by Gelongma Karma Migme Chödrön | 2001 | 940,961 words
This page describes “story of the two brothers who got rid of their gold” as written by Nagarjuna in his Maha-prajnaparamita-sastra (lit. “the treatise on the great virtue of wisdom”) in the 2nd century. This book, written in five volumes, represents an encyclopedia on Buddhism as well as a commentary on the Pancavimsatisahasrika Prajnaparamita.
Thus, there were two brothers, older and younger who, without companions, went on a voyage, each carrying ten pounds of gold. The older said to himself: “Why should I not kill my younger brother and take his gold? On this deserted path, nobody would know.” The younger, in turn, said to himself: “I should kill my older brother and take his gold.” The two brothers each had evil plans; their words and their looks differed.
But the two brothers came to themselves and felt remorse (kaukṛtya): “How would we be any different from demons (amanuṣya) and beasts (tiryagoni)? We are brothers born of the same parents and, for the sake of a little bit of gold, we are having such bad feelings for each other.”
Together they came to the shore of a deep lake. The older brother took his gold and threw it into the water. The younger brother said: “Good, good!” and, in his turn, threw his gold into the water. The older brother, too, said: “Good, good!”
The two brothers asked each other why they had said it was good and each answered the other: “Because of this gold, we had bad feelings and wanted to kill one another. Now that we are rid of our gold, we say that it is good and we both agree.”
This is why we know that it is always necessary to renounce one’s wealth, the cause of bad feelings. Why then not give it away when, by giving it, one gains great merit (mahāpuṇya)? Thus it is said:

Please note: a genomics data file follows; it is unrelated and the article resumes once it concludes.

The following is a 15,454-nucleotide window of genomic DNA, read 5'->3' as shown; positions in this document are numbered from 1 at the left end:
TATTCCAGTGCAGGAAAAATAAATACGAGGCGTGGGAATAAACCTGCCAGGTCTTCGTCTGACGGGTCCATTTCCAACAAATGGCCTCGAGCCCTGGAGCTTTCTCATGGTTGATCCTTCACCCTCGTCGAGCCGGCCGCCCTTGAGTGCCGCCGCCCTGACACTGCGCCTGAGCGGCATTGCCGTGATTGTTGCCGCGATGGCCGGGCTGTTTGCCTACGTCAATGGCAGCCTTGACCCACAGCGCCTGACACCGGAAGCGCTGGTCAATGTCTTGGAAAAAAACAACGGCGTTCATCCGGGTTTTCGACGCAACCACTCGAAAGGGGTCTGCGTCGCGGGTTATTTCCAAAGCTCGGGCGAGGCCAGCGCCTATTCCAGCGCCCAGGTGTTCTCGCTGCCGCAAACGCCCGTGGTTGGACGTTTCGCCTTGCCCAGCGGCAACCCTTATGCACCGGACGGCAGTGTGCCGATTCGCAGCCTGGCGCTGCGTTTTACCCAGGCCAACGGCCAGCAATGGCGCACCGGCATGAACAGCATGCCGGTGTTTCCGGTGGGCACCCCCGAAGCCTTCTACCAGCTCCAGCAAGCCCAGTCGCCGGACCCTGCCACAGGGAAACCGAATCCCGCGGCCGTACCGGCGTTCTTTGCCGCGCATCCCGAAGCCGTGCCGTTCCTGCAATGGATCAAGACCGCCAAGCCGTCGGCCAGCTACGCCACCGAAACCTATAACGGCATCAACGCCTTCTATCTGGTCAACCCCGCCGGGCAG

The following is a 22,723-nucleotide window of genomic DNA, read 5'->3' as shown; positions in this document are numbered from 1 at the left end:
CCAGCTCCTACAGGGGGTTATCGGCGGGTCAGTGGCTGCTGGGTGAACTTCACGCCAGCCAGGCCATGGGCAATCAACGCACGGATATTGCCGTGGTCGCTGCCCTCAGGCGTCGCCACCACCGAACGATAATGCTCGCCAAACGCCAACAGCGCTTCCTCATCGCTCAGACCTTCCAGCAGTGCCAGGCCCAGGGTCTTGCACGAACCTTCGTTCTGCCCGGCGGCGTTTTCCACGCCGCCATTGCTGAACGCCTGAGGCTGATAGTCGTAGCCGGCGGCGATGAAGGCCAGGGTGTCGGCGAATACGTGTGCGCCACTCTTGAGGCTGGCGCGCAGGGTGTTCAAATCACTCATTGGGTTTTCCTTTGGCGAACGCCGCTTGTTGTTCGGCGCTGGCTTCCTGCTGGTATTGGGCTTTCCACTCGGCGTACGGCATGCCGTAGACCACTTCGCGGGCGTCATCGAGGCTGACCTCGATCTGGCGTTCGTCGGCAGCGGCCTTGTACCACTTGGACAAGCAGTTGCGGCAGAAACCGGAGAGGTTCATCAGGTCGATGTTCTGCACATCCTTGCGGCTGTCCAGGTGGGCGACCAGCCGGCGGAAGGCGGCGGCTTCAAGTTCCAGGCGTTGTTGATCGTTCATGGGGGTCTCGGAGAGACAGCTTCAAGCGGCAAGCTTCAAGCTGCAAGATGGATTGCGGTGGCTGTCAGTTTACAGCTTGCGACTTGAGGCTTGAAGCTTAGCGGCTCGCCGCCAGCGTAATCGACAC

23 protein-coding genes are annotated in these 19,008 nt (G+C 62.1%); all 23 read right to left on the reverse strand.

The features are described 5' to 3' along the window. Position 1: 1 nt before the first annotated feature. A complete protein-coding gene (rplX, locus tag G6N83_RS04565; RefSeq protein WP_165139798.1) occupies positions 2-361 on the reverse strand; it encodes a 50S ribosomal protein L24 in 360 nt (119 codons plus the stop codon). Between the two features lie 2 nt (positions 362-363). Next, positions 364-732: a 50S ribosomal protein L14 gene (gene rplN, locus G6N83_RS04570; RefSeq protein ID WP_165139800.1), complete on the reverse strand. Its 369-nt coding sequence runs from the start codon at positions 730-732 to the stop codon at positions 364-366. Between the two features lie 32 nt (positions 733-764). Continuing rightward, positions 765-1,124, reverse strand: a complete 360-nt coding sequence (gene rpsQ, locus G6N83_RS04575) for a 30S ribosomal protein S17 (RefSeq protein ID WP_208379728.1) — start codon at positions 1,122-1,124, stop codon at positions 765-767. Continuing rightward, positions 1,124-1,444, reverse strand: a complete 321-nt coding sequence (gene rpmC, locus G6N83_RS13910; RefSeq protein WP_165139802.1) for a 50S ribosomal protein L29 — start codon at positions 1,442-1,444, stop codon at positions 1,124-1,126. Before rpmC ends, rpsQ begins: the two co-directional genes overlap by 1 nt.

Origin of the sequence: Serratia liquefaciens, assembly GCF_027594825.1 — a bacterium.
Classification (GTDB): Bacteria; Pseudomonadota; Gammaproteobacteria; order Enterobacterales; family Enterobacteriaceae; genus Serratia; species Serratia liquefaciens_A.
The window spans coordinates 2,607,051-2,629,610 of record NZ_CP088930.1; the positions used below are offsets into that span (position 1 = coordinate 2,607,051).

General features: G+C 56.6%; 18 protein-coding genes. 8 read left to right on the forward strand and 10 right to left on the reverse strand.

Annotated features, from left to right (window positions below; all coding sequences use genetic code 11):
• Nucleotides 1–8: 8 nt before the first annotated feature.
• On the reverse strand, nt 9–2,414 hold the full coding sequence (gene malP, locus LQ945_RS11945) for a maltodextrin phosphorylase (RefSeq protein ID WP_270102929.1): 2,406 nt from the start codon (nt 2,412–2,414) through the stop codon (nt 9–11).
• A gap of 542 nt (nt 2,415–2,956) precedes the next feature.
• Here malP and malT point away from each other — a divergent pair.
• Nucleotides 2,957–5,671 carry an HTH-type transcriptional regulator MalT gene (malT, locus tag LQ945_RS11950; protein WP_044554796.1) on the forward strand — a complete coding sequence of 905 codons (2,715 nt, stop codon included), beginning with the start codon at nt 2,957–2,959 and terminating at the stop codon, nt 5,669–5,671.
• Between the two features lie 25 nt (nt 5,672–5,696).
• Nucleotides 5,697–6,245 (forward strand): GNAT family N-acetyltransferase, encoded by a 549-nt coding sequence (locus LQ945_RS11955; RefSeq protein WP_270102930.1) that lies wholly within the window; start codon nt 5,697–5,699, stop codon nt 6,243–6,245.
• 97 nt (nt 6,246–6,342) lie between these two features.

Generosity is a precious treasure
It is also a good friend (kalyāṇamitra).
It is beneficial from one end to the other,
There is nobody who can destroy it.
Generosity is an umbrella of wondrous secrets: [227a]
It can keep off the rain of hunger and thirst.
Generosity is a solid vessel;
It can cross the ocean of poverty.
Avarice (mātsarya) is a calamity:
Because of it, one experiences sadness and fear.
Bathing it with the water of generosity
At once brings good fortune and happiness.
The miser deprives himself of clothing and food;
At the end of his life he has neither joy nor happiness.
Although he is reputed to be rich,
He is no different from the poor person.
The miser’s home
Is like a burial mound or a tomb;
The beggars keep far away from it
And finally nobody comes near it.
This is why the miser
Is rejected by the sages.
Even if the breath of life is not exhausted
He is no different from a dead man.
The miser has neither merit nor wisdom:
He is not firmly resolved to give.
About to fall into the pit of death,
His love of saving changes into suffering and hate;
Only his tears will depart with him,
The fire of sadness and regret will burn his body.
The good donor is happy
And, after death, has no suffering.
The person who practices generosity,
His renown fills the ten directions.
He is loved by the sages,
Entering into their assemblies, he is not afraid.
When his life over he is reborn among the gods
And in time he will certainly gain nirvāṇa.
Condemning avarice (mātsarya) in many ways and praising generosity (dāna) is called ‘recollection of material generosity’ (āmiṣadānānusmṛti).
Note: The last two stanzas are to be compared with Anguttara, III, p. 40:
Dadaṃ piyo bhajanti naṃ bahū …devānaṃ sahavyagatā ramanti te.
Their Sanskrit correspondent is in the Sanskrit Mahāparinirvāṇasūtra, p. 189–190:
Dadat priyo bhavati bhajanti taṃ janāḥ … devānāṃ svabhāvagatā ramanti te.
The donor is precious; people love him; he wins renown and his glory increases.
He enters the assembly undisturbed, for the man who is without miserliness is fearless.
This is why the wise give gifts, having effaced the stain of avarice and seeking happiness.
Established for a long time in the heavens, they enjoy themselves in the company of the gods.